There’s a fine 1930’s Royal Cinema, and the Shepherde Neame Visitors’ Centre (01795 532206, ME13 7AX) offers guided tours, while Faversham swimming pools (01795 532426, ME13 8PW) are among the most prestigious in the south east.

Street markets are held three times a week in Market Place and Court Street, and there are plenty of fine specialist shops, including Barkaways Butchers and Macknade Fine Foods, one of the largest gourmet food outlets in Kent.

Faversham Creek, where you can see fine old sailing barges, is to the north of town, at the end of Quay Lane.

Faversham Food Festival

Six Faversham food enthusiasts are spearheading an exciting new venture called Faversham Food Festival. Starting with four ‘celebration of local food’ weekends this year, it will build up to a week-long event in 2016.

Four key aims are: encouraging visitors to eat in local restaurants and to buy local goods and ingredients, to inspire food lovers to actively seek out Faversham produce, to have Faversham farms recognised as pioneering producers, and to persuade food buyers and the industry to regard Faversham and its producers as their ‘first stop’ when sourcing produce. The festival entrepreneurs are: David Selves (landlord of the Phoenix Tavern), Stefano Cuomo (Chairman of Faversham Traders Group and owner of Macknade Fine Foods), Katy Cox (market trader who organises Best of Faversham markets), David Simmons (farmer and Mayor of the town), Graham Kane (market organiser) and Harold Goodwin.

Among the proposed activities will be greengrocery stalls and tastings at Faversham market, activities in local shops, restaurants and pubs, guided ‘food walks’ and ‘meet the producer’ events and public lectures.

“Kent is the Garden of England and is known not only in the UK but throughout the world for the quality of its produce,” says David Selves. “Faversham is at the heart of this.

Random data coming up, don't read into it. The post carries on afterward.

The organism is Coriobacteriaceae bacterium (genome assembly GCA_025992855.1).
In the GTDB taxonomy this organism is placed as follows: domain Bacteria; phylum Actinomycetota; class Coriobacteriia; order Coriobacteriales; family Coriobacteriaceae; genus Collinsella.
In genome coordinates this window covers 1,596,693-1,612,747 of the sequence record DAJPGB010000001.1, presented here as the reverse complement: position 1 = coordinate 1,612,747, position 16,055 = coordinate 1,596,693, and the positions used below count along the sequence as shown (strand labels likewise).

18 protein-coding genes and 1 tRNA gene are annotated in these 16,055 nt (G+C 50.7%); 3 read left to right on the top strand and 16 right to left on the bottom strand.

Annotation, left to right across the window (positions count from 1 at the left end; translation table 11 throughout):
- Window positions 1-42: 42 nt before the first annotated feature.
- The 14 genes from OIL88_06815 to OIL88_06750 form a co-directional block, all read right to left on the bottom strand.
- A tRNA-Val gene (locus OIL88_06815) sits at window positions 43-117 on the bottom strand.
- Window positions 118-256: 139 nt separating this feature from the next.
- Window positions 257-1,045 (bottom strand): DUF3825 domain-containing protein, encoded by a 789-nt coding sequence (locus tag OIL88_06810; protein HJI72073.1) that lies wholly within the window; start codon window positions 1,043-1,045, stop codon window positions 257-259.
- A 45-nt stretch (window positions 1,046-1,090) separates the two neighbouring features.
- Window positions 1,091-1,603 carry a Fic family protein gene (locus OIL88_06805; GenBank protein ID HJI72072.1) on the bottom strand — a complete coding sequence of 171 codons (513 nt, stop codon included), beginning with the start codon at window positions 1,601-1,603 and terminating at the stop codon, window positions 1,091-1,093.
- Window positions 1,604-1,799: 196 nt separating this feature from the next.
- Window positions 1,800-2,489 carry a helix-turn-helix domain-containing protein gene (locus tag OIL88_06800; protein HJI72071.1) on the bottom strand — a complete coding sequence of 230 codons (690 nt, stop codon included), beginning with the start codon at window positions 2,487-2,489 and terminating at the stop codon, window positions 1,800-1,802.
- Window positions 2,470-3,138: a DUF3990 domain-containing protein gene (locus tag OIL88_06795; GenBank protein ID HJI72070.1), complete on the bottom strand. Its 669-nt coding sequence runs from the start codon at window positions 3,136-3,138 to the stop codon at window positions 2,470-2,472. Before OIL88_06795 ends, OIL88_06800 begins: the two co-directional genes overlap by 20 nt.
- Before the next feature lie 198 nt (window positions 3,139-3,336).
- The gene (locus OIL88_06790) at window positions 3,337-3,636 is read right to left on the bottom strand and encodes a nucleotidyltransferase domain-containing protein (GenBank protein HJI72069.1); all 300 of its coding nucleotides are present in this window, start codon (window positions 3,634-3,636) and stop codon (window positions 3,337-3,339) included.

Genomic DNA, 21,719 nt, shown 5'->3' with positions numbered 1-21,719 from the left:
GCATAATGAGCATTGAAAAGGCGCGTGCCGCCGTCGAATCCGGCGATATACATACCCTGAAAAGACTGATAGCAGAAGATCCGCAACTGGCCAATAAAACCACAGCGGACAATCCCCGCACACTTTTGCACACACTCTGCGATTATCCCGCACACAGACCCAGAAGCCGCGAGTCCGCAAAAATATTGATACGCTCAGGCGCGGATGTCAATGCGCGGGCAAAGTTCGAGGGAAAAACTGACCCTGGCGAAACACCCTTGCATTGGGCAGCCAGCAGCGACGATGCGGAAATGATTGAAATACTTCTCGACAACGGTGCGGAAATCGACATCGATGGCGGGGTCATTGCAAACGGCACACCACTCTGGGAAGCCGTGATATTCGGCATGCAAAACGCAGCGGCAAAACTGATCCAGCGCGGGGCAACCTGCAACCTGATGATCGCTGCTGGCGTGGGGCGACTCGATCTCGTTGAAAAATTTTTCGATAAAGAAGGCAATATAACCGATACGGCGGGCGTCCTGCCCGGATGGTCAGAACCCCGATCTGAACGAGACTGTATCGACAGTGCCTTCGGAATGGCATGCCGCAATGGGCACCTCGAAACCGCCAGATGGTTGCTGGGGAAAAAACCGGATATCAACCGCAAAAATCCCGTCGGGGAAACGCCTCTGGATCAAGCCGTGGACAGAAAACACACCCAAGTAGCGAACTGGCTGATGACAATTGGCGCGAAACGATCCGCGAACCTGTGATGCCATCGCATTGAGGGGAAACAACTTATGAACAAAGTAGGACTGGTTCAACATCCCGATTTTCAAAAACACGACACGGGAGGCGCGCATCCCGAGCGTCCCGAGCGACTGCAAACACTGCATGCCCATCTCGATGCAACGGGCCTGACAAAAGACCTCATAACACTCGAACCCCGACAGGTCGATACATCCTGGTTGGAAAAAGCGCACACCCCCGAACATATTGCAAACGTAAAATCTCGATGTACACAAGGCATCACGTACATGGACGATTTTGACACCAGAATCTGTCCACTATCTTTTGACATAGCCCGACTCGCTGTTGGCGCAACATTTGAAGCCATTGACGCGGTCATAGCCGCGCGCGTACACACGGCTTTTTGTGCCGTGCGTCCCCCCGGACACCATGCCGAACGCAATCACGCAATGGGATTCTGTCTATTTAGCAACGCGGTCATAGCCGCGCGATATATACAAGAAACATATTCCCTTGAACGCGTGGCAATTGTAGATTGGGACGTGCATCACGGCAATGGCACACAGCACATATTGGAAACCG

“Our main aim is to create a local, regional, national and international awareness of Faversham’s important role in the food world, which will encourage tourism, and boost our economy all year round for all associated businesses.

“The six of us have a common goal: to improve the economy of Faversham while creating an international food festival that everyone can enjoy.

“Speaking personally, my pub The Phoenix Tavern (01795 591462, ME13 7BU) is a traditional English pub. We offer real ale, real food, real atmosphere and real tradition, with not a juke box, TV, or computer game in sight! We’re the beating heart of Faversham.”

Celebrations of local Food

3-4 May: Asparagus weekend

12-13 Jul: Seafood weekend

16-17 Aug: Fruit Weekend and Food festival

18-19 Oct.Game and Apple Weekend

The Mayor’s viewpoint

Mayor David Simmons was born in the town, and in addition to running a thriving town, he is a farmer who runs a market stall selling local produce.

“Faversham is very much a ‘can do’ place, because of the positive attitude of the residents and the opportunities that localism is bringing,” he says.

“The best aspect of life for me is the open countryside within a mile of the town centre. To the north are the Graveney and Oare marshes, to the south the North Kent Downs Area of Outstanding Natural Beauty, while to the east and west is the north Kent fruit belt.

“Reads’ Restaurant is perfect for special occasions, and I love my local pub, The Alma (01795 533835, ME13 0DU).